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http://www.2tothex.com/raytracing/basic.html I''ve been searching and searching for 1,5 hours now. I can''t seem to find any not differing points in my sourcecode and his. But still, the pixels are up-side-down. It is nothing with my rendering system, since other rendering is fine. When I flip the y (in my ray-directions), it works like it should. Has anyone experienced this, and knows the answer? -- You''re Welcome, Rick Wong - sitting in his chair doing the most time-consuming thing..

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Hmm.. I''m using SDL.

    for(int y = 0; y < height; y++ )
{
for(int x = 0; x < width; x++ )
{
vDir = directionTable[x+y*width];

Raytrace( vStart, vDir, screen, color );

Uint8 *p = (Uint8 *)screen->pixels + y * screen->pitch + x * bpp;
*(Uint16 *)p = color;
}
}


--
You''re Welcome,
Rick Wong

- sitting in his chair doing the most time-consuming thing..

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cVector* GenerateDirectionTable( int width, int height )
{
cVector *direction = new cVector[width*height];

for(int y=0; y<height; y++)
{
for(int x=0; x<width; x++)
{
cVector &currDirection = direction[x+y*width];
currDirection.mX = x - width/2;
currDirection.mY = y - height/2; // if I negate this, it works

currDirection.mZ = 256;
currDirection.Normalize();
}
}

return direction;
}


--
You''re Welcome,
Rick Wong

- sitting in his chair doing the most time-consuming thing..

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I can provide more code, here is my cVector class:

#include "cVector.h"


/*
Reading from class
*/

cVector cVector::operator+ ( cVector Vec ) const
{
cVector tVec( mX + Vec.mX,
mY + Vec.mY,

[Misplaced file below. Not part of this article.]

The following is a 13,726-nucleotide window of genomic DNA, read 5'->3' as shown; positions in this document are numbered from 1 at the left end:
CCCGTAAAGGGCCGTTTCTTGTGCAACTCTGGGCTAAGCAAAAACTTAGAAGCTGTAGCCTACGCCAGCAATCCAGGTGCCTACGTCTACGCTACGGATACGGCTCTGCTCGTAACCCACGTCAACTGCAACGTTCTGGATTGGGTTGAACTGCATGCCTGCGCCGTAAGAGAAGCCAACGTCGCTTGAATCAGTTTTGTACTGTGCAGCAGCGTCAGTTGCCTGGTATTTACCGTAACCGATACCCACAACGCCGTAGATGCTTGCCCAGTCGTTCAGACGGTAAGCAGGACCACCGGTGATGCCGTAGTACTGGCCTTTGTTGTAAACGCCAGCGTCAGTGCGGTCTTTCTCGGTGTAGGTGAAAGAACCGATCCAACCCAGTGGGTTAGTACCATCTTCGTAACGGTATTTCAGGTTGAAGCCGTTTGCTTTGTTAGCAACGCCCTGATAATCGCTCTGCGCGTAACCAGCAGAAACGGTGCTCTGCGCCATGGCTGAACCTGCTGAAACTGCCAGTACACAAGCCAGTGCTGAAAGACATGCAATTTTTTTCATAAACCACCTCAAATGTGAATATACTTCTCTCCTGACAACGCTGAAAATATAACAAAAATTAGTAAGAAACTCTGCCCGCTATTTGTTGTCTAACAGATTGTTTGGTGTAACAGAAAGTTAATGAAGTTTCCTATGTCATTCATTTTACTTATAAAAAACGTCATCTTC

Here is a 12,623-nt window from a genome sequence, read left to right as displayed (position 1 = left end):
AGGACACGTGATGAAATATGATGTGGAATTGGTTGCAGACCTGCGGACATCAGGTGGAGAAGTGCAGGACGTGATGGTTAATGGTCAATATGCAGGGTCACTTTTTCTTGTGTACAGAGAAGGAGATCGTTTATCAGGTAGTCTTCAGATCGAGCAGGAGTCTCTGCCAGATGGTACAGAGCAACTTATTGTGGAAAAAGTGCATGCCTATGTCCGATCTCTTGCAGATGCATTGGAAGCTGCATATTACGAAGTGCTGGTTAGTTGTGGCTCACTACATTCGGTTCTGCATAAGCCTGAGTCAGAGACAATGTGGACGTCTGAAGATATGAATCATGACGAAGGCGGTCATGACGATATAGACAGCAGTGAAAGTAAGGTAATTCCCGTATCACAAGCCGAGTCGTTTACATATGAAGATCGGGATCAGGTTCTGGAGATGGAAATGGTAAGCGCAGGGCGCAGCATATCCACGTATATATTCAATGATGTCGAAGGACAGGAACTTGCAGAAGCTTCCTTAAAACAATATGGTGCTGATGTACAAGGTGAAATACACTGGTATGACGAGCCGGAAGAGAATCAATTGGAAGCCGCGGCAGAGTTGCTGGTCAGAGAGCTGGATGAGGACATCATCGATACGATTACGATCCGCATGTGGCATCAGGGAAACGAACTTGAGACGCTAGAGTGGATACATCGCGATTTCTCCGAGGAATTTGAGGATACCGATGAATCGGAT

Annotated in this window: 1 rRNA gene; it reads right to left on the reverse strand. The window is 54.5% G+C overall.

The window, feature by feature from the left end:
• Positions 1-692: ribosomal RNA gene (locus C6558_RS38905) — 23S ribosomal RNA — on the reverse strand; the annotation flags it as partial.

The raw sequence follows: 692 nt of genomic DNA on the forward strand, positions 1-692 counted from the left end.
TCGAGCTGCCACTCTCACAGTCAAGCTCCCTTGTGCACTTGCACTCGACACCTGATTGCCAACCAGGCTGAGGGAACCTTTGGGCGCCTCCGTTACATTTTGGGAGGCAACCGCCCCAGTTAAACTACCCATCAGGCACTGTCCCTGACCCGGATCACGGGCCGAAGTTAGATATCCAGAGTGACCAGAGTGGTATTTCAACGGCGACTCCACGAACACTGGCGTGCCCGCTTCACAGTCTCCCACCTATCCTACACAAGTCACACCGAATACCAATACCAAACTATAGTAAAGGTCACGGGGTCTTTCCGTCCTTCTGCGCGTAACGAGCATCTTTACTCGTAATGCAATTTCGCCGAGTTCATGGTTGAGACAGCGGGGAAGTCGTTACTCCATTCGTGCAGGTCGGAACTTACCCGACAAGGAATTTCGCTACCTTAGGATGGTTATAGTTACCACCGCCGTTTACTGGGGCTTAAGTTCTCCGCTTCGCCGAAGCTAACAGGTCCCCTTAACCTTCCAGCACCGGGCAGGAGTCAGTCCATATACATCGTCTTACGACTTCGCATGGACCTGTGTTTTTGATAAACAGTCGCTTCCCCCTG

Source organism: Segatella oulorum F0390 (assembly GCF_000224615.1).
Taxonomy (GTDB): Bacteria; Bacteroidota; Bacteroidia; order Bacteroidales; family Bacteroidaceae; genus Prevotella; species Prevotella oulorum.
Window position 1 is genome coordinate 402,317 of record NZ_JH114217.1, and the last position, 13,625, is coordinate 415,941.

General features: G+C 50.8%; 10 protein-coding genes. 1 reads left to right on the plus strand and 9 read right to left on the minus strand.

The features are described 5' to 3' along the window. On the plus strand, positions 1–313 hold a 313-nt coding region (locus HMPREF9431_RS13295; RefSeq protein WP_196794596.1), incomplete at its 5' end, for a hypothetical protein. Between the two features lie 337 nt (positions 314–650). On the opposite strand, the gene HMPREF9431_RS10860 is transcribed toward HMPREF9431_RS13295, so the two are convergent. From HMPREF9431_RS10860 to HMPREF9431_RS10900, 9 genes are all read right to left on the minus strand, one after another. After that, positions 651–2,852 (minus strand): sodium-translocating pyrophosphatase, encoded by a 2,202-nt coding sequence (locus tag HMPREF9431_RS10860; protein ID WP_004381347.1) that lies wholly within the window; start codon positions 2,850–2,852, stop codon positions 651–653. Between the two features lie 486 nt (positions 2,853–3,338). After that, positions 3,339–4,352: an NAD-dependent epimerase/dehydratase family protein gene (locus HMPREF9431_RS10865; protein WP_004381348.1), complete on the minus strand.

mZ + Vec.mZ );
return tVec;
}
cVector cVector::operator- ( cVector Vec ) const
{
cVector tVec( mX - Vec.mX,
mY - Vec.mY,
mZ - Vec.mZ );
return tVec;
}
cVector cVector::operator* ( cVector Vec ) const
{
cVector tVec( mX * Vec.mX,
mY * Vec.mY,
mZ * Vec.mZ );
return tVec;
}
cVector cVector::operator/ ( cVector Vec ) const
{
cVector tVec( mX / Vec.mX,
mY / Vec.mY,
mZ / Vec.mZ );
return tVec;
}


cVector cVector::operator- () const
{
cVector tVec( -mX,
-mY,
-mZ );
return tVec;
}


/*
Writing to class
*/

cVector cVector::operator= ( cVector Vec )
{
cVector tVec( (mX = Vec.mX),
(mY = Vec.mY),
(mZ = Vec.mZ) );
return tVec;
}
cVector cVector::operator+= ( cVector Vec )
{
cVector tVec( (mX += Vec.mX),
(mY += Vec.mY),
(mZ += Vec.mZ) );
return tVec;
}
cVector cVector::operator-= ( cVector Vec )
{
cVector tVec( (mX -= Vec.mX),
(mY -= Vec.mY),
(mZ -= Vec.mZ) );
return tVec;
}
cVector cVector::operator*= ( cVector Vec )
{
cVector tVec( (mX *= Vec.mX),
(mY *= Vec.mY),
(mZ *= Vec.mZ) );
return tVec;
}
cVector cVector::operator/= ( cVector Vec )
{
cVector tVec( (mX /= Vec.mX),
(mY /= Vec.mY),
(mZ /= Vec.mZ) );
return tVec;
}


/*
Comparing to class (Read only too)
*/

bool cVector::operator== ( cVector Vec ) const
{
if( mX == Vec.mX )
if( mY == Vec.mY )